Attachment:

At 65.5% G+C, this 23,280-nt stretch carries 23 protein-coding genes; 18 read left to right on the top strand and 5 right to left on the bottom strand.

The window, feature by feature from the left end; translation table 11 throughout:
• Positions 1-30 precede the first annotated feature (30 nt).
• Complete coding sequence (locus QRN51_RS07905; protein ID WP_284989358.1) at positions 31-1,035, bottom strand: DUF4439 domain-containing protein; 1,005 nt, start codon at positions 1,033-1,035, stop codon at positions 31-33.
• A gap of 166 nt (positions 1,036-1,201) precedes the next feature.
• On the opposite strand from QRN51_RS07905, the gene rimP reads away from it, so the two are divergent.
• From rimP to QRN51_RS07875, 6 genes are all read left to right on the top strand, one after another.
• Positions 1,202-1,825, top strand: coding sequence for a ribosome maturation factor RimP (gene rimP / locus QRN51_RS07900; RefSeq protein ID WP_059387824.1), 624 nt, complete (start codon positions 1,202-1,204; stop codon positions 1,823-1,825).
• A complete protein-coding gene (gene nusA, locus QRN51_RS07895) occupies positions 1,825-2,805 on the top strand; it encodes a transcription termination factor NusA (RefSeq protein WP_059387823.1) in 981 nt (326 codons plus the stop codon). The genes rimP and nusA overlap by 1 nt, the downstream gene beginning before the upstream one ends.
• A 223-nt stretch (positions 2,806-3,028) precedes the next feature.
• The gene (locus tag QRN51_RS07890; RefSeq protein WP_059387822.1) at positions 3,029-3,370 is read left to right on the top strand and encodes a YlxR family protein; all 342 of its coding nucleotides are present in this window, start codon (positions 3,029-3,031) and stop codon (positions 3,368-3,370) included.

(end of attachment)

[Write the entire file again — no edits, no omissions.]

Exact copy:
At 65.5% G+C, this 23,280-nt stretch carries 23 protein-coding genes; 18 read left to right on the top strand and 5 right to left on the bottom strand.

The window, feature by feature from the left end; translation table 11 throughout:
• Positions 1-30 precede the first annotated feature (30 nt).
• Complete coding sequence (locus QRN51_RS07905; protein ID WP_284989358.1) at positions 31-1,035, bottom strand: DUF4439 domain-containing protein; 1,005 nt, start codon at positions 1,033-1,035, stop codon at positions 31-33.
• A gap of 166 nt (positions 1,036-1,201) precedes the next feature.
• On the opposite strand from QRN51_RS07905, the gene rimP reads away from it, so the two are divergent.
• From rimP to QRN51_RS07875, 6 genes are all read left to right on the top strand, one after another.
• Positions 1,202-1,825, top strand: coding sequence for a ribosome maturation factor RimP (gene rimP / locus QRN51_RS07900; RefSeq protein ID WP_059387824.1), 624 nt, complete (start codon positions 1,202-1,204; stop codon positions 1,823-1,825).
• A complete protein-coding gene (gene nusA, locus QRN51_RS07895) occupies positions 1,825-2,805 on the top strand; it encodes a transcription termination factor NusA (RefSeq protein WP_059387823.1) in 981 nt (326 codons plus the stop codon). The genes rimP and nusA overlap by 1 nt, the downstream gene beginning before the upstream one ends.
• A 223-nt stretch (positions 2,806-3,028) precedes the next feature.
• The gene (locus tag QRN51_RS07890; RefSeq protein WP_059387822.1) at positions 3,029-3,370 is read left to right on the top strand and encodes a YlxR family protein; all 342 of its coding nucleotides are present in this window, start codon (positions 3,029-3,031) and stop codon (positions 3,368-3,370) included.